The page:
Seven phases for international mediation  derived from SCm
A survey of international negotiations indicates that the main procedure usually follows a negotiation model ( I William Zartman, Negotiation and Conflict Management. Essays on theory and practice. Routledge 2008.) From my experiences of SCm, used during twenty years to solve group bullying, I have derived a proposal for a shared-concern-centered approach for international negotiations. It follows seven phases.

  1. Use only one mediator (accompanied perhaps by an assistant) and keep the number of negotiating teams from both parties restricted (3 possibly 4 member at both sides).

  2. The mediator starts with a general introduction for the both groups about the philosophy of shared concern, explains the phases of the Shared Concern method and then continuing if an agreement about the procedure is obtained.

  3. The mediator meets all individual members of both teams in talks where they are encouraged to express their worries about the present situation. The mediator needs to be a good listener who does not seek the guilt or give advice.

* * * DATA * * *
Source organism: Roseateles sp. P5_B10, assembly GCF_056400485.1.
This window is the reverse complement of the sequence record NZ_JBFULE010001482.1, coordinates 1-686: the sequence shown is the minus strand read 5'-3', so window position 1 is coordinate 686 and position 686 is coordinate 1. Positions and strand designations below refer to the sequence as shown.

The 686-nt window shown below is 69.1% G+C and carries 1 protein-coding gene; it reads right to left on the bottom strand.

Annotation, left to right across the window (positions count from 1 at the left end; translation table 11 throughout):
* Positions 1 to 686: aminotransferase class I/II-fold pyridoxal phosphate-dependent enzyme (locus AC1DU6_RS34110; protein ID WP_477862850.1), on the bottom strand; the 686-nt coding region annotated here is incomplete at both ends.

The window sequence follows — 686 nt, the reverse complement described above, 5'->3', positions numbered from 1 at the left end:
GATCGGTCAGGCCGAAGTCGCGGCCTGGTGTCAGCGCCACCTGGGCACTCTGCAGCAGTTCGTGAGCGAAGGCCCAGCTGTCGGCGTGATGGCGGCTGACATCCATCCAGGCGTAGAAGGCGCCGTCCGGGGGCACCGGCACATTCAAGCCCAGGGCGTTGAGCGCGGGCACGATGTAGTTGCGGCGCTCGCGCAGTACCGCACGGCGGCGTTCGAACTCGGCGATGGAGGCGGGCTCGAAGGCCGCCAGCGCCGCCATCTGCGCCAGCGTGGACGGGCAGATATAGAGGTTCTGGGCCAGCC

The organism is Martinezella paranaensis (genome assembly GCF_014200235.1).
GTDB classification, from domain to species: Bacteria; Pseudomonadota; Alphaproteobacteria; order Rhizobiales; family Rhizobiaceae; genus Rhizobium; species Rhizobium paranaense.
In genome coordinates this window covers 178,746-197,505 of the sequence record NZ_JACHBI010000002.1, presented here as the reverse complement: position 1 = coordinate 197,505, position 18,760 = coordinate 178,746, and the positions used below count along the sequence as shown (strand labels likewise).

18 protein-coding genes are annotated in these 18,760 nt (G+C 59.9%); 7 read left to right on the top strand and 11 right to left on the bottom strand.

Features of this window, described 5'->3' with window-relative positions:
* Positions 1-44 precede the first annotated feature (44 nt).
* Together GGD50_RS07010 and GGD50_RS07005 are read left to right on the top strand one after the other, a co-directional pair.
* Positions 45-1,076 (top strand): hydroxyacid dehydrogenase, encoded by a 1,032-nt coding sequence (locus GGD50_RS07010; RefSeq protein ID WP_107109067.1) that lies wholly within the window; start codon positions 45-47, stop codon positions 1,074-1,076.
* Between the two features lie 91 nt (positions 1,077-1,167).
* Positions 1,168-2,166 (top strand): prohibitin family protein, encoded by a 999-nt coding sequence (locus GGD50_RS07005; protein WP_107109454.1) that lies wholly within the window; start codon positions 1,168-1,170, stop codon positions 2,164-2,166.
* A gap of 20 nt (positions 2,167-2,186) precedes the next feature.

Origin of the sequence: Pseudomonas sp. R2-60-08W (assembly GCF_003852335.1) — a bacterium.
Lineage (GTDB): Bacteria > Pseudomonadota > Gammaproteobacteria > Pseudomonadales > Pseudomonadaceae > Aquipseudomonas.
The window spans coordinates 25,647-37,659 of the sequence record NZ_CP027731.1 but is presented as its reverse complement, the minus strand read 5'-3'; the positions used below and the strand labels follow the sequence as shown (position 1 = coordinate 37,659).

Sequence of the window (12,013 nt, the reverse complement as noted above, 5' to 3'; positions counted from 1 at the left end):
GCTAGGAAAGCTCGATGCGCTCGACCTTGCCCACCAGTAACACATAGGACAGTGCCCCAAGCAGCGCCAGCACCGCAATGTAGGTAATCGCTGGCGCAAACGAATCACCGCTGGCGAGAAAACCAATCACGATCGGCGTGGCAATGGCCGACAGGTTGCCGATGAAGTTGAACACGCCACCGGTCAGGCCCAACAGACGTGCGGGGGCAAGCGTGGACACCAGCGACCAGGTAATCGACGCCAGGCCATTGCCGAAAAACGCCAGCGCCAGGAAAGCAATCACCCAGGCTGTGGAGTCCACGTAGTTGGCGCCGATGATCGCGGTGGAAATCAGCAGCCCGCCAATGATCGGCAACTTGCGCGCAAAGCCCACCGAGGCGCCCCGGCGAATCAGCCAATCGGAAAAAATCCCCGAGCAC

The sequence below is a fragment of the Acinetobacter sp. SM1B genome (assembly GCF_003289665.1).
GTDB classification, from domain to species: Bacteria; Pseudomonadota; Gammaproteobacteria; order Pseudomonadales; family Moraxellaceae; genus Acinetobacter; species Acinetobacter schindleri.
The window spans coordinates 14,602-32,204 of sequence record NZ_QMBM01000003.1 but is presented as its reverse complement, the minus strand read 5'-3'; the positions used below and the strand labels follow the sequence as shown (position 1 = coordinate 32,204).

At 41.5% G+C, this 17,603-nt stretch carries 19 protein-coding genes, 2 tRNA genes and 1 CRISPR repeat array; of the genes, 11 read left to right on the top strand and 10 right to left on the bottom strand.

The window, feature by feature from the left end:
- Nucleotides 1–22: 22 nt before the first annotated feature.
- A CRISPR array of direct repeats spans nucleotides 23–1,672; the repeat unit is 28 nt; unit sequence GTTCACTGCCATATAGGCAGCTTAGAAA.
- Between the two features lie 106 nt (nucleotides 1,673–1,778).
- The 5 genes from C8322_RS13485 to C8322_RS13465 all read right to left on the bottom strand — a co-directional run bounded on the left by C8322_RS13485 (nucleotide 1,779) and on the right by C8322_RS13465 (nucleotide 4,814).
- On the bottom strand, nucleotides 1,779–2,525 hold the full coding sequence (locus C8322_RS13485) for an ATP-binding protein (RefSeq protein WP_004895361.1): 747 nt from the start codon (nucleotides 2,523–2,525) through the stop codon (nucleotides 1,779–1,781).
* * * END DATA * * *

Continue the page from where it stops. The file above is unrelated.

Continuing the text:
4. After the mediator has created confidence by his empathetic listening in individual talks he asks about suggestions for a solution the other side could also accept.

  5. The mediator has separate meetings with the both groups reinforcing the propositions that may be accepted by both sides.

  6. The mediator displays shuttle diplomatic activity conveying to the parties propositions that the other side could accept.

  7. The summit meeting takes place only if there is a strong probability of a shared solution. After an agreement has been reached the mediator raises the question: what would we do if one of the sides does not keep the agreement? To the suggestions presented the mediator adds an other idea: tolerance of smaller offences against the agreement.